The battle for equal pay continues…

Carrie Gracie’s new book outlines her equal pay battle and the importance of the support of other women – and men.

Equal Pay


Everyone has a choice in the battle for equal pay and transparency is a key element, according to a new book by former BBC China editor Carrie Gracie.

Gracie famously resigned from her post after finding out that she was not being paid the same as other comparable male editors – in fact she says the North America editor was paid almost double what she earned. This was despite taking the job on the basis that she would be paid equally and despite the dangers associated with reporting in China.

Her book Equal recounts how she and BBC Women – a collection of female employees at the BBC – confronted senior management over equal pay and, after exhausting the internal grievance process, giving evidence to Parliament and gaining widespread coverage for equal pay issues, won a statement from her bosses that, if not directly admitting hers was an equal pay case, satisfied her that that was implicit.

The BBC seemed to fight her every step of the way, refusing to see the issue as an equal pay claim because it was not deliberate. However, by not refusing to admit the problem and by obfuscating it dug itself a deeper hole.

For Gracie equal pay is still a huge issue, despite legislation on it and on gender pay audits. She says the latter are not detailed enough to show discrepancies of pay within pay bands which could be due to unequal pay.

Growing anger

The book details clearly how mentally punishing the fight for equal pay is and outlines the pain of resigning from a job Gracie loved. At one point, Gracie says the process felt like “an assault on my sanity”. The excuses given for unequal pay by the BBC included that Gracie worked ‘part time’ because she did not spend the whole year in China and that she was in ‘growth and development’, despite having worked as a journalist for many years.

In the early pages Gracie outlines her shock at finding out about the pay discrepancy and her growing anger. She recounts statements from her boss before the pay issue came up which, in the light of what followed, portentous. He said: “It’s always a joy to see you. You deliver so much and ask so little.”

For Gracie the issue is not just about her own case. It is a systemic issue and she is all too aware that many, many other women, often on much lower wages, are missing out on pay.  As Jane Garvey, presenter of Women’s Hour says: “If it’s happening to us, it’s happening to you.”

During the one-year process of  attempting to claim equal pay Gracie gets not only support from numerous women and men, but also hears from women who have had their own equal pay battles.

She donates the back pay she wins to help women on low pay take up equal pay cases.


The book itself is part reportage of the case and part advice manual for other women, for men and for employers.

For women, there is lots of useful counsel, such as the importance of researching pay benchmarks before taking a job, taking notes of pay negotiations, taking notes throughout grievance procedures and, most importantly, getting the backing of other women. The solidarity of BBC Women was crucial to Gracie’s case and clearly kept her going.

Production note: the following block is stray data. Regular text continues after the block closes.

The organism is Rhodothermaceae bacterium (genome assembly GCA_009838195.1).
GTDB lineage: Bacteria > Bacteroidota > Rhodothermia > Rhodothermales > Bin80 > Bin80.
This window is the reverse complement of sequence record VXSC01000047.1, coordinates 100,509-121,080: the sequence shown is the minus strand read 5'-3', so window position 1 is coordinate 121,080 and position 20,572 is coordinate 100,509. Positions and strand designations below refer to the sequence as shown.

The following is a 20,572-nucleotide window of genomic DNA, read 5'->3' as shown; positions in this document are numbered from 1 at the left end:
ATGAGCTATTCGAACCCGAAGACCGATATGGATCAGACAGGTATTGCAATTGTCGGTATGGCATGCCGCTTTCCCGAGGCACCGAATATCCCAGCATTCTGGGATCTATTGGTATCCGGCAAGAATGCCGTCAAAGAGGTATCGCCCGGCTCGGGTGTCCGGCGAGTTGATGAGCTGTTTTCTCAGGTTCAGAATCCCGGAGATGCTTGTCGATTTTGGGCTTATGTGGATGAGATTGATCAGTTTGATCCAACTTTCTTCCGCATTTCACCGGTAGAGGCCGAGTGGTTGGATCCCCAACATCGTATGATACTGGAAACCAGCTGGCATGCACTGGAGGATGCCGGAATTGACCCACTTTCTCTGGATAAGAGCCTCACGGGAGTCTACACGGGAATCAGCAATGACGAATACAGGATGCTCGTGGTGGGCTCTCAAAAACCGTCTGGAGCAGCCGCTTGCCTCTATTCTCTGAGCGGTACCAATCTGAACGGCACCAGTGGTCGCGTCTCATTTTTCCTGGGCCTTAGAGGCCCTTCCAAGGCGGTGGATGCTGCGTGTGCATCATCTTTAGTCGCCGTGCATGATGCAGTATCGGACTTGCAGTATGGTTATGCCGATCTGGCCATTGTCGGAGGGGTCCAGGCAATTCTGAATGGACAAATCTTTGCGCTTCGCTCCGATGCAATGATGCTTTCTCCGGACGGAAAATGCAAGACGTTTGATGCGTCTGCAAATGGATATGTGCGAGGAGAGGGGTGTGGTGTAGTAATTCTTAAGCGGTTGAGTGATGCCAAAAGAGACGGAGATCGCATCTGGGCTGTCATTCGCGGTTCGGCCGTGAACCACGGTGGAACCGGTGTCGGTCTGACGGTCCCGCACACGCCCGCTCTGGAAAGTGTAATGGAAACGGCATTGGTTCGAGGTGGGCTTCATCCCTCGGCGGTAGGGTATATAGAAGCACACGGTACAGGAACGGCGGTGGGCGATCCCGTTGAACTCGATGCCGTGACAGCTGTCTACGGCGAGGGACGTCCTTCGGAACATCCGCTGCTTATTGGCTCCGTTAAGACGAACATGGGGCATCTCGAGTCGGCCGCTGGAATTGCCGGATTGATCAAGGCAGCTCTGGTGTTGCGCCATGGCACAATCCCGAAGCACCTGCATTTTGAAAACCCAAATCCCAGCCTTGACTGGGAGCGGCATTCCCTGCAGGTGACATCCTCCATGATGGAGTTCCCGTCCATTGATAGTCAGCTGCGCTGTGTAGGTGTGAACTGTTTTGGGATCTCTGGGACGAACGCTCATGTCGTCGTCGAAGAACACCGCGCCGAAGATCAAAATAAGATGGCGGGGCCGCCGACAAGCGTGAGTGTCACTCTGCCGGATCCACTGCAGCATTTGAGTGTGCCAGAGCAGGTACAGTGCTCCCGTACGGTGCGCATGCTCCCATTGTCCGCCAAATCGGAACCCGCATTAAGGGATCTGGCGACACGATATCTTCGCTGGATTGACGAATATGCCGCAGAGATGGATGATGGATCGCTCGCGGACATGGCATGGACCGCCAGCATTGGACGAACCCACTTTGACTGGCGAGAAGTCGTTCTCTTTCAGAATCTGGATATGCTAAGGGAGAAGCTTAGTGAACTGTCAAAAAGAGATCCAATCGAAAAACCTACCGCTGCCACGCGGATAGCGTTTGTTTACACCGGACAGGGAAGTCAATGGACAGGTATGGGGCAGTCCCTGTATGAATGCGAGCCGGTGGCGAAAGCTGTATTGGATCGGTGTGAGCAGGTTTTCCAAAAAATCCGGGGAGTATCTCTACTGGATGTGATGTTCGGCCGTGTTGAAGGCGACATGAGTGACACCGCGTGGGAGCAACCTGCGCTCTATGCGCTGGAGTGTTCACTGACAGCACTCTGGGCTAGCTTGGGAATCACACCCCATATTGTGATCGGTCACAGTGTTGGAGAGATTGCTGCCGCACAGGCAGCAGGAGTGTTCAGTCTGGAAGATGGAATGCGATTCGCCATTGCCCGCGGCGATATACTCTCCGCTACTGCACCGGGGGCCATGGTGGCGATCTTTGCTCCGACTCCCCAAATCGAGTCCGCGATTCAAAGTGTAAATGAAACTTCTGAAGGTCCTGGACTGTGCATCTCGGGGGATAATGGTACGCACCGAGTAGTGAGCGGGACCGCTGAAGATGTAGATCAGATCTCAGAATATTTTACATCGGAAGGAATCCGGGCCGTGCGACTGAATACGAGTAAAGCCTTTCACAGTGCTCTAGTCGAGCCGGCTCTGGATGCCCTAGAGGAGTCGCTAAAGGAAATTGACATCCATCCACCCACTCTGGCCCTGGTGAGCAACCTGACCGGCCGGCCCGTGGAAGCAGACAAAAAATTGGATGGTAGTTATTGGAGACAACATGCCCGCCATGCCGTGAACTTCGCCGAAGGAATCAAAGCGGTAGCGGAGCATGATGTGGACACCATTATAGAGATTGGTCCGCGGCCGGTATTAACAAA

She adds that the grievance process, including the appeal, is not worth it unless you have a reliable employer, you are planning a strategic exit, it is a stepping stone to tribunal action or you have more women supporting you.

For employers, she argues that listening to your employees and to constructive criticism is vital, as is pay transparency. “Women can’t correct what they can’t see,” she says. Gracie calls on women to ask what colleagues are paid and says one of the most powerful things a man can do is to tell women what they are paid. She adds that many are fearful of getting into trouble for breaking pay secrecy clauses, but says these are unenforceable in law.

She adds that men can support women by being open, empathetic and showing solidarity, whether backing colleagues’ equal pay fights or just performing small acts of kindness to someone going through an equal pay fight. The latter is something any colleague can do, she says. “There will never be gender equality in the workplace until men care about it as much as women,” she writes.

The book is fuelled by reasoned anger. At one point, Gracie says BBC Women are the true voice of the BBC. “By caring about the truth and taking risks to tell it, we were more BBC than they [the managers] were, in command of the moral high ground for this brief moment in which that ground mattered,” she writes.

For many women the process that Gracie goes through will be horribly familiar, including the attempts to undermine those calling out unfair treatment and to silence them. At one point female journalists who have expressed support for Gracie are not allowed to interview her on equal pay, leaving male journalists, such as John Humphrys, to do it. That is not impartiality, she says. “It almost looked as if only carefully vetted men could present news about equal pay for women,” she writes.

What comes across most strongly is that the process of arguing for equal pay is long and arduous and intensely personal. “I think employers often hope women will give up in horror at how personal this becomes,” she says at one point. The most remarkable thing about Gracie’s case is that she didn’t and that other women – and men – came out in support.

*Equal by Carrie Gracie is published by Virago, price £13.29.

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